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The Importance of The Luteal Phase
The Luteal Phase is a term that is used in describing the time period that's calculated from the day after ovulation and runs through the remainder of a monthly cycle.  This phase usually lasts between 12 and 16 days and is fairly consistent within woman's cycle.  This page explains the importance of the Luteal Phase and its function while charting your fertility spreadsheet.

The luteal phase is the day after ovulation and runs through the remainder of a woman's cycle.   It is also frequently referred to as "days past ovulation" or "DPO".  During the luteal phase a women produces progesterone increasing her temperature.  The higher temperature acts like an incubator which is important in maturing a fertilized egg if conception has occurred.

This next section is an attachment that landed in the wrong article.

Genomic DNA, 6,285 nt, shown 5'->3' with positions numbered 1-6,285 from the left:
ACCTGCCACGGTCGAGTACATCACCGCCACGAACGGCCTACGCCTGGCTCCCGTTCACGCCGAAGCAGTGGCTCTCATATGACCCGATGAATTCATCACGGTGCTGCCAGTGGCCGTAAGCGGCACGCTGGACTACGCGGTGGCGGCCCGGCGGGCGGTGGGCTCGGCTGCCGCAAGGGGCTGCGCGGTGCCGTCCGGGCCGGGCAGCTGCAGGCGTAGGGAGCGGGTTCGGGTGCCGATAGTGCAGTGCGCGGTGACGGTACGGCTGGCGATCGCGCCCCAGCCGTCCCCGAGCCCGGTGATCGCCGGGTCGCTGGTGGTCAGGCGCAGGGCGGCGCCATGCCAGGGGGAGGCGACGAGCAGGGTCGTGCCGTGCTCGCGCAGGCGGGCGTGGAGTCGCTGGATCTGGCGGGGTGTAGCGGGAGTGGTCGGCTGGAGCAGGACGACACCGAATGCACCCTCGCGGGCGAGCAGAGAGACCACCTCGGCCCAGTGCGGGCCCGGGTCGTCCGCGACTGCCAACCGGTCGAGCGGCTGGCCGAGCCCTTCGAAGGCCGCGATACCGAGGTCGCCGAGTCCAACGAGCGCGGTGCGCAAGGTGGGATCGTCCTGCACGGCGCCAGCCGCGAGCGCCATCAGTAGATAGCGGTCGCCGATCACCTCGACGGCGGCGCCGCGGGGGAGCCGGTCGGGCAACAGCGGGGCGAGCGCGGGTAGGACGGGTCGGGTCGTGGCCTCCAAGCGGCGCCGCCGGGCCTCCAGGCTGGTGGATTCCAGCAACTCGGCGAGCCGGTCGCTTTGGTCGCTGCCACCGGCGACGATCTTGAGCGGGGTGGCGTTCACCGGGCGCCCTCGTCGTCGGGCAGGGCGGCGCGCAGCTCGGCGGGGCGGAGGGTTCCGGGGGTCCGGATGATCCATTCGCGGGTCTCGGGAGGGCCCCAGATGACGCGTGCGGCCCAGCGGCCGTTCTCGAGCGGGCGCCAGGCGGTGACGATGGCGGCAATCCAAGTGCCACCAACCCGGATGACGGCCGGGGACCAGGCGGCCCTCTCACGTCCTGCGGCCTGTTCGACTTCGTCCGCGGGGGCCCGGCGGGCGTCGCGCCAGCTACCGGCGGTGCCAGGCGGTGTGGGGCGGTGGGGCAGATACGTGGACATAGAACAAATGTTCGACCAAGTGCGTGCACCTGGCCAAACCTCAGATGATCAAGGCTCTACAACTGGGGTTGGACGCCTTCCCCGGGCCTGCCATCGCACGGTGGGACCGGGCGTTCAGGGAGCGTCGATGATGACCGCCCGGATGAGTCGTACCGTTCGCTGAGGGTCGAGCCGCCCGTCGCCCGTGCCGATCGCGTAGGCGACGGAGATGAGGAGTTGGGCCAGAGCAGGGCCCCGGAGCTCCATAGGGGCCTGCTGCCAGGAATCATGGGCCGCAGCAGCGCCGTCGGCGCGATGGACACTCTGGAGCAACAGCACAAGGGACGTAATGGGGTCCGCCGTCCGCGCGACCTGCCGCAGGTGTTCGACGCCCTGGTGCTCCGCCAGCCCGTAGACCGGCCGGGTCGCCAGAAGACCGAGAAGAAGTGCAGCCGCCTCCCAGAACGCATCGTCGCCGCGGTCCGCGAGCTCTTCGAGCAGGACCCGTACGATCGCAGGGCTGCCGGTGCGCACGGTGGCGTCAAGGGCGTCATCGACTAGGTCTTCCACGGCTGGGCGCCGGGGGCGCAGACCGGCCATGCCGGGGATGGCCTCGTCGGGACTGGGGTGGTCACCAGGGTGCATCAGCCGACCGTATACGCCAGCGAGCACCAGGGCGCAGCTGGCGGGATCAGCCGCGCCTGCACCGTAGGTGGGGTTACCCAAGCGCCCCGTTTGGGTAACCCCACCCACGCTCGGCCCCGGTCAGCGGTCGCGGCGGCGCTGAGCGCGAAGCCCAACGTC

Luteal Phase Length
The length of the first phase (pre-ovulatory) can vary within a woman's cycle - but the luteal phase usually remains the same.  Ovulation can be delayed by a number of factors....stress, illness, medication, heavily increased activity, etc.  Even if you do not ovulate around the normal time period -  in knowing the length of your luteal phase you are aware of exactly when your menstrual period is due.  This discounts the belief of those say they always have "late periods".  If they were charting they would realize that actually it was just their ovulation being delayed and they were not late at all.  A normal luteal phase is approximately 12 - 16 days and needs to be at least 10 days for implantation to take place.  A short luteal phase can cause fertility problems making it difficult for a women to get pregnant.

Identify Pregnancy
Since a woman's luteal phase is very consistent you may watch the length of your luteal phase to identify success in conception.  For example, if your luteal phase is usually 12 days and never more than 13 and you are at day 15 of your luteal phase and menstrual period has not arrived, there is a very good possibility that pregnancy has occurred.